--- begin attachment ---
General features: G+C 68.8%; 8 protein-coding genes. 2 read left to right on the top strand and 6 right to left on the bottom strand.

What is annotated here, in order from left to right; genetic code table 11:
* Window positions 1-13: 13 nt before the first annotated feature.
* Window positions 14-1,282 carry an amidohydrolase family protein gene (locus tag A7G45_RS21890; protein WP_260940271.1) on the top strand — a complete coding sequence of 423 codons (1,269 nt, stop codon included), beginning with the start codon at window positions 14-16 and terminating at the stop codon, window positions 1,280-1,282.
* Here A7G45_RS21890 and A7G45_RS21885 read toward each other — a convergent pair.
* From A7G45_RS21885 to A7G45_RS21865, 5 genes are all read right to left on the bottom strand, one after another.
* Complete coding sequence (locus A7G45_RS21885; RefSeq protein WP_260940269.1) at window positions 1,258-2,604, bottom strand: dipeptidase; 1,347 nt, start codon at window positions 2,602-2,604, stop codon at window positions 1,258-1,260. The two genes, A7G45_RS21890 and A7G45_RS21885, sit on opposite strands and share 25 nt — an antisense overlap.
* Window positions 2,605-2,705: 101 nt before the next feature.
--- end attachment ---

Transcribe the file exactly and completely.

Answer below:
General features: G+C 68.8%; 8 protein-coding genes. 2 read left to right on the top strand and 6 right to left on the bottom strand.

What is annotated here, in order from left to right; genetic code table 11:
* Window positions 1-13: 13 nt before the first annotated feature.
* Window positions 14-1,282 carry an amidohydrolase family protein gene (locus tag A7G45_RS21890; protein WP_260940271.1) on the top strand — a complete coding sequence of 423 codons (1,269 nt, stop codon included), beginning with the start codon at window positions 14-16 and terminating at the stop codon, window positions 1,280-1,282.
* Here A7G45_RS21890 and A7G45_RS21885 read toward each other — a convergent pair.
* From A7G45_RS21885 to A7G45_RS21865, 5 genes are all read right to left on the bottom strand, one after another.
* Complete coding sequence (locus A7G45_RS21885; RefSeq protein WP_260940269.1) at window positions 1,258-2,604, bottom strand: dipeptidase; 1,347 nt, start codon at window positions 2,602-2,604, stop codon at window positions 1,258-1,260. The two genes, A7G45_RS21890 and A7G45_RS21885, sit on opposite strands and share 25 nt — an antisense overlap.
* Window positions 2,605-2,705: 101 nt before the next feature.